The prosecutions of people in the media and political activists are likely to continue without a break.
As of the Saturday afternoon following the failed coup, state prosecutors had issued arrest warrants for 140 Constitutional Court members and 48 members of the Council of State for alleged participation in the plot to unseat Erdogan.
There is little likelihood that the moves to prosecute the HDP MPs, already under way following the lifting of their parliamentary immunity, will be slowed down. The measures might even be escalated.
Exercising restraint will be viewed as a weakness and Erdogan will not want to show any more signs that he is not in full control.
On the contrary, he will want to demonstrate unequivocally that he is in the driving seat. And of course, magnanimity was never one of the character traits for which the autocratic president is famed.
There must be real fears that the war against Kurdish communities will be taken to a new more brutal level with early reports suggesting that military actions in the southeast are being stepped up.
Within this new far more dangerous context for Turkey and the potential spill overs on its neighbours, support for a democratic, inclusive, secular Turkey is now more urgent than ever and an end to the Kurdish conflict will remain a central challenge to the nation and its political leaders.
Throughout his political ascendancy Erdogan has shown that he totally lacks the vision to heal the wounds festering in Turkish society. The prospects that he will use the current crisis to centralise more powers into his own hands are alarming. A triumphant Erdogan seeking « revenge » should fill everyone who believes in democratic norms and the rule of law with a feeling of intense foreboding.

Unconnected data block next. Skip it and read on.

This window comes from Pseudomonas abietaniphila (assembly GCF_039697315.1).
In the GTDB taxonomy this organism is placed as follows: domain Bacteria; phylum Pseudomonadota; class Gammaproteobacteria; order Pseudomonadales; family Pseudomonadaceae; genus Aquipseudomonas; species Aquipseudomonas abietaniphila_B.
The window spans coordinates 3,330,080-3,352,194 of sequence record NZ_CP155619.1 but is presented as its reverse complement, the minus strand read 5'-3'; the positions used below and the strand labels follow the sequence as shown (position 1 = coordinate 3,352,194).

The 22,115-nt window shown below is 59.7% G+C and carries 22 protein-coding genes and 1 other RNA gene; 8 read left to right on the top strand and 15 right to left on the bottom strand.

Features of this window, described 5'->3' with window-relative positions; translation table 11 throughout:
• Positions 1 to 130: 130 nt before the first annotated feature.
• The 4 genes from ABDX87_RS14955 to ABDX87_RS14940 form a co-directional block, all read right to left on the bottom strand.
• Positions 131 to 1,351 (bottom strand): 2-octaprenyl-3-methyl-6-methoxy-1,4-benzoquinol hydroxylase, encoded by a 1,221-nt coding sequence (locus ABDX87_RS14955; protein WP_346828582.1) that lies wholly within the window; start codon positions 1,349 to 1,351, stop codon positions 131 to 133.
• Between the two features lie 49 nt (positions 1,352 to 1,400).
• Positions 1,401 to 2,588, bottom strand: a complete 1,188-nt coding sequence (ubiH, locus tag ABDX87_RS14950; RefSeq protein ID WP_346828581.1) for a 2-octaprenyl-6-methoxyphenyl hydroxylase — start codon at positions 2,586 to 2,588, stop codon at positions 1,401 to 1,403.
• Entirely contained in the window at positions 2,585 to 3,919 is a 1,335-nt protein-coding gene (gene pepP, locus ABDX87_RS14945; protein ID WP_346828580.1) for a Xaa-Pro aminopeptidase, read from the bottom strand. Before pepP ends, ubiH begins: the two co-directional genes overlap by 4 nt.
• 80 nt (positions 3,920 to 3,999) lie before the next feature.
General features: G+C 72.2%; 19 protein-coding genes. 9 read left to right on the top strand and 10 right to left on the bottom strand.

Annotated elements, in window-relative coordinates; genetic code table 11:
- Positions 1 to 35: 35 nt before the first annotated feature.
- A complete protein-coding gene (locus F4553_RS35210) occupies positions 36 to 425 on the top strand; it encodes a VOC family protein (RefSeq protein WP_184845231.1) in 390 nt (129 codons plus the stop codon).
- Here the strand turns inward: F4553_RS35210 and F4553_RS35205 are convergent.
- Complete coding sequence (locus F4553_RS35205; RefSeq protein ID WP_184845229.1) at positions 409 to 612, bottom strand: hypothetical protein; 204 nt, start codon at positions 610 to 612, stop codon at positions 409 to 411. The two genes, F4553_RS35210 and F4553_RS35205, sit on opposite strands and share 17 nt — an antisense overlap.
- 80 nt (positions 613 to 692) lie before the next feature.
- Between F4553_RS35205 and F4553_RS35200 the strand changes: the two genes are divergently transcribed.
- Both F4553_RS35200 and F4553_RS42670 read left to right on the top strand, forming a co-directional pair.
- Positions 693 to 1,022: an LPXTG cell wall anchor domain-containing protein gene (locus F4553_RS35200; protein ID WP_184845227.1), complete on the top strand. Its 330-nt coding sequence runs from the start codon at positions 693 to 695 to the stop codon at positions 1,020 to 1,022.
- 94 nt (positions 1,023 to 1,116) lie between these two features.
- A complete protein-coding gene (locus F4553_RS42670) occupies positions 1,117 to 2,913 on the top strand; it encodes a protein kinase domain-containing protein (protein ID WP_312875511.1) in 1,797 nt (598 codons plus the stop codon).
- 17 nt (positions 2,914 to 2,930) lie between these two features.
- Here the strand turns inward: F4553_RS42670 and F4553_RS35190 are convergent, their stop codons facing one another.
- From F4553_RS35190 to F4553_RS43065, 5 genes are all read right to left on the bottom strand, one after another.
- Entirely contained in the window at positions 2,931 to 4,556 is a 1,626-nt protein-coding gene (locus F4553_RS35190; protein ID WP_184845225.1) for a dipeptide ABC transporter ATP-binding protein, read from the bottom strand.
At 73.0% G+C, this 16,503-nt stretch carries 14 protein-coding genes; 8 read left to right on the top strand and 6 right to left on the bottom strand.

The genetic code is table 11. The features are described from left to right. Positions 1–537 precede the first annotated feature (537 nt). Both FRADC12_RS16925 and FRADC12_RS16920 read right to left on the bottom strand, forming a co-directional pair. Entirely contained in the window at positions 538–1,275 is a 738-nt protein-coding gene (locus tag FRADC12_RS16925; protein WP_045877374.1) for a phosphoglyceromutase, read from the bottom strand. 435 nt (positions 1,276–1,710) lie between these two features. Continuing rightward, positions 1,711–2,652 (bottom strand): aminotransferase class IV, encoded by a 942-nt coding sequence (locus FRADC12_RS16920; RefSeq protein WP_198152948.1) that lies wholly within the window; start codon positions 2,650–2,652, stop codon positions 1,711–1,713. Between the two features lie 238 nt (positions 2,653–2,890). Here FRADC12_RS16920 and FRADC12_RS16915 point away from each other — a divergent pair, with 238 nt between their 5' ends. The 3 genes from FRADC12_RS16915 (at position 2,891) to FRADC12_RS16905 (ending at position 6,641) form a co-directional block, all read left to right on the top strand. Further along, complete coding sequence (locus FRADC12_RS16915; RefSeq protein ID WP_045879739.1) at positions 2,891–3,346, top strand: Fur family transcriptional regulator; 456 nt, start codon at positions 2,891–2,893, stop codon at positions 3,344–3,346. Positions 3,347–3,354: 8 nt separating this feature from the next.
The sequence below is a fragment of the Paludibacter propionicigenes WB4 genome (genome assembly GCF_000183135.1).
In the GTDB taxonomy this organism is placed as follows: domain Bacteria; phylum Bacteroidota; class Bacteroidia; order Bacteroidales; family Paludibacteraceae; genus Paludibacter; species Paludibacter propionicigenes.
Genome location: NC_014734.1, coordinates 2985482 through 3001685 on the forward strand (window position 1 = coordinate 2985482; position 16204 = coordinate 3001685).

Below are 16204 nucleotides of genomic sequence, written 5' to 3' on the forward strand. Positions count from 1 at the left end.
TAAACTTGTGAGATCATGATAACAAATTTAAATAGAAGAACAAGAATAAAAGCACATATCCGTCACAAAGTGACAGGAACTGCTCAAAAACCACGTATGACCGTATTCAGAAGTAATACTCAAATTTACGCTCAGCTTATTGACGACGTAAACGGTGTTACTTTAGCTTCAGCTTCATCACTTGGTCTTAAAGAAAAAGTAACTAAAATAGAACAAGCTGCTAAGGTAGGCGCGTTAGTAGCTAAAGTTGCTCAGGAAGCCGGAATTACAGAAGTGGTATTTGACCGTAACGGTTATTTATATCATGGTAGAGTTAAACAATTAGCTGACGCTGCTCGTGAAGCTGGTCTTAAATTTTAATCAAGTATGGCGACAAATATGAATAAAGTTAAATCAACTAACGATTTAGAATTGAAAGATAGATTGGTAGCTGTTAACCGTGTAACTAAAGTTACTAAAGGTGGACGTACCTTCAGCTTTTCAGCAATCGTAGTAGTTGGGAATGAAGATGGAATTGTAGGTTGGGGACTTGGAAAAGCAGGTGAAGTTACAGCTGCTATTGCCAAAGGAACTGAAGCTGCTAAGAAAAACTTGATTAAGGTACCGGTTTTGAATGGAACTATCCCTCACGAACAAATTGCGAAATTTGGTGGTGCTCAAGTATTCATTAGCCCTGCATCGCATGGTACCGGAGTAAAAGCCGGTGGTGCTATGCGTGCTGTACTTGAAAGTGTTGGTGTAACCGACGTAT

Finally, are coups always such a bad thing? Just a couple of days ago, until it was savagely interrupted by the massacre in Nice, France was celebrating a coup that still defines the character of its country and its people; that is, the storming of the Bastille. The French Revolution started out as a kind of coup.
Many historians also regard the Russian Revolution of 1917 as a coup; but it was one that brought down the hated Czarist tyranny that was never to return.
Looking further back in history, to the England of the 1640s, Oliver Cromwell led a successful coup against the tyranny of Charles I and his « divine right » to rule; that popular resistance headed by Cromwell’s New Model Army during the English civil wars forged Britain’s modern parliamentary democracy and many people today regularly continue to salute Cromwell’s statue which stands outside Parliament in all its glory. So coups of themselves are not necessarily the worst option and indeed coups that fail can bring about far worse consequences than those coups that succeed.
It remains to be seen whether Turkey’s tyrannical President Erdogan will be strengthened or weakened in the long term following the recent failed coup in that country.
David Morgan is a supporter of Peace in Kurdistan campaign.